» Creating and Managing Terraform Workspaces
At this point, you've done all the setup TFE needs, and can start using it for real work. Your first task should be to set up some workspaces.
» About Workspaces
Workspaces are how TFE organizes infrastructure. If you've used the legacy version of TFE, workspaces used to be called environments.
A workspace consists of:
- A collection of Terraform configurations (retrieved from a VCS repo).
- Values for any variables those configurations require.
- Persistent stored state for the resources it manages.
- Historical state and run logs.
A well-designed Terraform workflow uses multiple configurations, so you can manage each logical grouping of infrastructure with its own code. Additionally, it's common to use the same configuration multiple times (with different values for variables) to manage different environments.
» Creating a Workspace
Note: Only members of the "owners" team can create new workspaces.
First, make sure you're viewing the workspace list. If you're still on the VCS settings (or any other page), click the "Workspaces" button in the top navigation bar.
The workspace list shows all of the workspaces you have access to; if you haven't created any, it's empty.
To create your first workspace, click the "+ New Workspace" button in the upper right.
On the "Create a new Workspace" page, you need to enter at least two items: a workspace name, and a VCS repository. (You can search for a repo by typing part of its name.) When you've finished, click the "Create Workspace" button.
» Workspace Name
A workspace name should tell your colleagues what the workspace is for. Most workspaces are a particular environment of a particular Terraform configuration, so the name should include both the name of the configuration and the name of the environment.
In this example, we're using a configuration named "minimum" and we're deploying it in a production environment, so we named it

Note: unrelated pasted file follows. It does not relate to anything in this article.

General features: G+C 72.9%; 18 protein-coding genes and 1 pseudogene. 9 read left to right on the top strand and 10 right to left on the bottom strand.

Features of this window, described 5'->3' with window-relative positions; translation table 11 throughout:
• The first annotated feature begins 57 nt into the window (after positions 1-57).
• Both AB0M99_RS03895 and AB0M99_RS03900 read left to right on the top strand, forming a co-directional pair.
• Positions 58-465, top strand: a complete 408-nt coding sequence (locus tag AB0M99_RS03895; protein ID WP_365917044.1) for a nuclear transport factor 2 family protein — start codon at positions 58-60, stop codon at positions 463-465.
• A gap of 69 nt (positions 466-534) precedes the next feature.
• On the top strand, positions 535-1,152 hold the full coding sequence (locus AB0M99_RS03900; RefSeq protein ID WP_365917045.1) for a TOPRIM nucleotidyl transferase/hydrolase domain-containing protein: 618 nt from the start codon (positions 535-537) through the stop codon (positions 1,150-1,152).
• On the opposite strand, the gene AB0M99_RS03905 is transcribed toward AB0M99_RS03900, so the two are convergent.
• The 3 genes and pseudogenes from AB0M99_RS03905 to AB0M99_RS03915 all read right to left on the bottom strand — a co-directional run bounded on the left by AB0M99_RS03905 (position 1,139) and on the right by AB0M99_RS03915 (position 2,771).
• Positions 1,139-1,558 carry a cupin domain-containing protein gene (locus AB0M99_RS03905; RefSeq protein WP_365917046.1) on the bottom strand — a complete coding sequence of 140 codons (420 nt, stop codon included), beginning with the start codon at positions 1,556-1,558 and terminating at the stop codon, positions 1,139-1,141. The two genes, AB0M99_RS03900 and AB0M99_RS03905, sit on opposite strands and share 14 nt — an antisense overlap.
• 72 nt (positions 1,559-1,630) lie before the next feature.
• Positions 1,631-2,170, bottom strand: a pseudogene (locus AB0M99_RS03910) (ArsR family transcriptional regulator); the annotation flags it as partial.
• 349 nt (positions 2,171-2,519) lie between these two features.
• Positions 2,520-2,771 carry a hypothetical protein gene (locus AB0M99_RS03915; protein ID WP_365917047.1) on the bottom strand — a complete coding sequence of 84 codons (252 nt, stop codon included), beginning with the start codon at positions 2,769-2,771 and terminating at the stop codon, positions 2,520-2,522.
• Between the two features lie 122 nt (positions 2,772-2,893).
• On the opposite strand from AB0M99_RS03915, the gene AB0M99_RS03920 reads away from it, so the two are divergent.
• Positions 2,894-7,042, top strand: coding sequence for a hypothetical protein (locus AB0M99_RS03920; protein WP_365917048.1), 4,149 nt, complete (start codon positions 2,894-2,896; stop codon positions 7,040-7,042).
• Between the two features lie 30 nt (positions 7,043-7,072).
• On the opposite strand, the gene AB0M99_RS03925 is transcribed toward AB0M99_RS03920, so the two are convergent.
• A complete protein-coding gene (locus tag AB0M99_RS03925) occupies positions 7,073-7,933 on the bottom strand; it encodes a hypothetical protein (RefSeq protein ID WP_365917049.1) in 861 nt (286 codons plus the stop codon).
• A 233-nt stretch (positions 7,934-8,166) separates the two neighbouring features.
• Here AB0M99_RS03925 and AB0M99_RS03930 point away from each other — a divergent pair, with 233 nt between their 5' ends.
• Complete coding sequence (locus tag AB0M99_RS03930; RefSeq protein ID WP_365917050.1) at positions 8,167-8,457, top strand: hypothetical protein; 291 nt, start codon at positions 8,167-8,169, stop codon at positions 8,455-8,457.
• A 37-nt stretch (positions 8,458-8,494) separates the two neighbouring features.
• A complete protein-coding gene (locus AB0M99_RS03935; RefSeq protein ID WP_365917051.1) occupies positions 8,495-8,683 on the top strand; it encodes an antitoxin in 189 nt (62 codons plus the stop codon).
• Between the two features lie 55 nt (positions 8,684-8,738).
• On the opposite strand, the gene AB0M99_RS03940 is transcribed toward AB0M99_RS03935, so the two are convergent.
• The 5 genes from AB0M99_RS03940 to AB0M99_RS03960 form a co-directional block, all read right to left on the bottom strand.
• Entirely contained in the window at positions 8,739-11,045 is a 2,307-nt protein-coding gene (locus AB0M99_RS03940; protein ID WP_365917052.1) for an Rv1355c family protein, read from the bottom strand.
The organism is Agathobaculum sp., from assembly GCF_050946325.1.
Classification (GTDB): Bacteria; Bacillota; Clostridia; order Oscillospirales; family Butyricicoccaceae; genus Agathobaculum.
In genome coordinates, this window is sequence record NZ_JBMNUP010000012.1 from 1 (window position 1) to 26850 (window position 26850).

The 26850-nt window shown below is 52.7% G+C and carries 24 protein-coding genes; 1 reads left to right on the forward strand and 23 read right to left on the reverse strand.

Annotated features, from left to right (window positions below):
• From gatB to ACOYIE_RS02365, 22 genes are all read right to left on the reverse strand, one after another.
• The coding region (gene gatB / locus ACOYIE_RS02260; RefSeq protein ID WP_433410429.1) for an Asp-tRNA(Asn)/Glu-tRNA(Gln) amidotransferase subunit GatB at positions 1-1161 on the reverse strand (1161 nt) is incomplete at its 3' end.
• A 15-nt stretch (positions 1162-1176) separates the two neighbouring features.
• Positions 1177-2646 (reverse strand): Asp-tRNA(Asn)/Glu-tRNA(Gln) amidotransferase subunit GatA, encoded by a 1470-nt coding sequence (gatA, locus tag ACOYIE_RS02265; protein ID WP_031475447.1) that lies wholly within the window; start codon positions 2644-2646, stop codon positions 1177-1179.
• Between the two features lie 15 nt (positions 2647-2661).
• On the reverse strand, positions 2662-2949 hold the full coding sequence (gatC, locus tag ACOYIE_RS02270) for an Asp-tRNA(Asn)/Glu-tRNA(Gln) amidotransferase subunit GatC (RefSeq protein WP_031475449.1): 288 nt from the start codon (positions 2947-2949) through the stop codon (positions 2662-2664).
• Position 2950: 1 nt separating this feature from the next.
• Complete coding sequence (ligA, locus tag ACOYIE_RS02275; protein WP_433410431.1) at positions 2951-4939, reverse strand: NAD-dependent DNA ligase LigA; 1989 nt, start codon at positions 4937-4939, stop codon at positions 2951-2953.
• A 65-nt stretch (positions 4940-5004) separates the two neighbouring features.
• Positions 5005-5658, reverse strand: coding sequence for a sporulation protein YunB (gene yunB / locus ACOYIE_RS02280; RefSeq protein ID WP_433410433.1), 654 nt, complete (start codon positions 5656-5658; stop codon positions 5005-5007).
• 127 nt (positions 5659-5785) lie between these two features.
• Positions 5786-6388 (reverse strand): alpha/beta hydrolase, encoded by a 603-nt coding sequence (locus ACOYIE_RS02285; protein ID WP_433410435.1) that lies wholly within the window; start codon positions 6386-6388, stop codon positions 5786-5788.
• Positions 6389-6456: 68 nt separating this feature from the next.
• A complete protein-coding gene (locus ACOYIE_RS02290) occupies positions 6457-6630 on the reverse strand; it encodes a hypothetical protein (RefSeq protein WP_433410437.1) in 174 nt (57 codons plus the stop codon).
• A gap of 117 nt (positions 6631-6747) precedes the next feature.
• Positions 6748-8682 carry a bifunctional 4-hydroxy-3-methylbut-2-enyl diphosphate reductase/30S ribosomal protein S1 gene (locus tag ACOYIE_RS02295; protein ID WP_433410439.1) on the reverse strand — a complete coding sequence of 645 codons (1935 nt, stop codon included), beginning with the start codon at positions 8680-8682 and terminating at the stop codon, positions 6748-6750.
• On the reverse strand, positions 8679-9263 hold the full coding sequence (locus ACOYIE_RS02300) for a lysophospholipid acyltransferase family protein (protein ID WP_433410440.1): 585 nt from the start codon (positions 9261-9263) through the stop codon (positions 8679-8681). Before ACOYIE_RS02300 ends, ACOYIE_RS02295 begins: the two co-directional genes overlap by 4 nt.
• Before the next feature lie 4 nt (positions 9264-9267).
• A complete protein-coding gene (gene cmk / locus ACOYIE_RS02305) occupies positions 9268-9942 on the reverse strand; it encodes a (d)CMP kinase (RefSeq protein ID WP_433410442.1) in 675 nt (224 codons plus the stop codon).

The "repository" field is linked to data from your VCS service. You can start typing the name of a repo, then select the correct repo from the resulting list.
In this example, we're using the
» Other Settings
Optionally, you can set three other settings for a new workspace:
- Terraform Working Directory: The directory in this repo where TFE will execute Terraform commands. If the Terraform configuration files you want aren't in the root of the repository, use this to specify where they are.
- VCS Branch: Which branch to use. Defaults to the repo's default branch, which is usually
» What Happens in a New Workspace
When you create a new workspace, a few things happen:
TFE doesn't immediately queue a plan for the workspace. Instead, it presents you with a dialog, with shortcut links to either queue a plan or edit variables.
TFE automatically registers a webhook with your VCS service. The next time new commits appear in the selected branch of that repo, TFE will automatically queue a Terraform plan for the workspace.
» Editing Variables
For almost any workspace, you'll want to edit the Terraform variables and environment variables used by the code.
You can edit variables as soon as you've created a workspace, by clicking the workspace's "Variables" tab.
The variables page has two sections: Terraform variables (as declared in your Terraform configurations) and environment variables.
Click the "+ Add Variable" button to create a new variable, or click an existing variable's text fields or pencil icon to change its values and settings. After editing a variable, be sure to click its "Save Variable" button.
Terraform variables start as basic string values, but you can also enter array or map values if you click the "HCL" checkbox for that variable. You can write these values with the same syntax you'd use in a Terraform configuration.
For more information, see Variables.
» Granting Access